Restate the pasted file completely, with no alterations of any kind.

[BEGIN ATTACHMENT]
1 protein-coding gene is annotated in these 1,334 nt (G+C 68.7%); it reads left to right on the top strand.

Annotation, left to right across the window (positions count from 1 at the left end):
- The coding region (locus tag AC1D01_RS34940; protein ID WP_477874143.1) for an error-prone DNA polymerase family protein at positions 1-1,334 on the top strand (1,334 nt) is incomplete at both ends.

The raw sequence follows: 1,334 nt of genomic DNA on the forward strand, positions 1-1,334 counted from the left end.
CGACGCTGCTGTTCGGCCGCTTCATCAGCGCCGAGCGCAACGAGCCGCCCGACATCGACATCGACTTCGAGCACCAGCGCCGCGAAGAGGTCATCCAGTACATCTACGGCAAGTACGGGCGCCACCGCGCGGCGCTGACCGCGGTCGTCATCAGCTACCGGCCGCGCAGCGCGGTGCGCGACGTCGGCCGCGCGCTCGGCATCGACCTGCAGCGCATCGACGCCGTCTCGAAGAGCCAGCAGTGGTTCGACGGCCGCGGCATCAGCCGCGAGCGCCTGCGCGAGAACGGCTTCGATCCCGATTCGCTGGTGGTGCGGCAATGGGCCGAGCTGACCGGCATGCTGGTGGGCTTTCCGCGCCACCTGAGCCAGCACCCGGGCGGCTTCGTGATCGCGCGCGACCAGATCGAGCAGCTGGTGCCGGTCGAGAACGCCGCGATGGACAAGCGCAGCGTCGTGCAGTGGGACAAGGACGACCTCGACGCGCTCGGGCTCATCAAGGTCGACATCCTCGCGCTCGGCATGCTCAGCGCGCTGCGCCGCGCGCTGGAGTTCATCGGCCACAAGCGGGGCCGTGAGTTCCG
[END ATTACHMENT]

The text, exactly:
1 protein-coding gene is annotated in these 1,334 nt (G+C 68.7%); it reads left to right on the top strand.

Annotation, left to right across the window (positions count from 1 at the left end):
- The coding region (locus tag AC1D01_RS34940; protein ID WP_477874143.1) for an error-prone DNA polymerase family protein at positions 1-1,334 on the top strand (1,334 nt) is incomplete at both ends.

The raw sequence follows: 1,334 nt of genomic DNA on the forward strand, positions 1-1,334 counted from the left end.
CGACGCTGCTGTTCGGCCGCTTCATCAGCGCCGAGCGCAACGAGCCGCCCGACATCGACATCGACTTCGAGCACCAGCGCCGCGAAGAGGTCATCCAGTACATCTACGGCAAGTACGGGCGCCACCGCGCGGCGCTGACCGCGGTCGTCATCAGCTACCGGCCGCGCAGCGCGGTGCGCGACGTCGGCCGCGCGCTCGGCATCGACCTGCAGCGCATCGACGCCGTCTCGAAGAGCCAGCAGTGGTTCGACGGCCGCGGCATCAGCCGCGAGCGCCTGCGCGAGAACGGCTTCGATCCCGATTCGCTGGTGGTGCGGCAATGGGCCGAGCTGACCGGCATGCTGGTGGGCTTTCCGCGCCACCTGAGCCAGCACCCGGGCGGCTTCGTGATCGCGCGCGACCAGATCGAGCAGCTGGTGCCGGTCGAGAACGCCGCGATGGACAAGCGCAGCGTCGTGCAGTGGGACAAGGACGACCTCGACGCGCTCGGGCTCATCAAGGTCGACATCCTCGCGCTCGGCATGCTCAGCGCGCTGCGCCGCGCGCTGGAGTTCATCGGCCACAAGCGGGGCCGTGAGTTCCG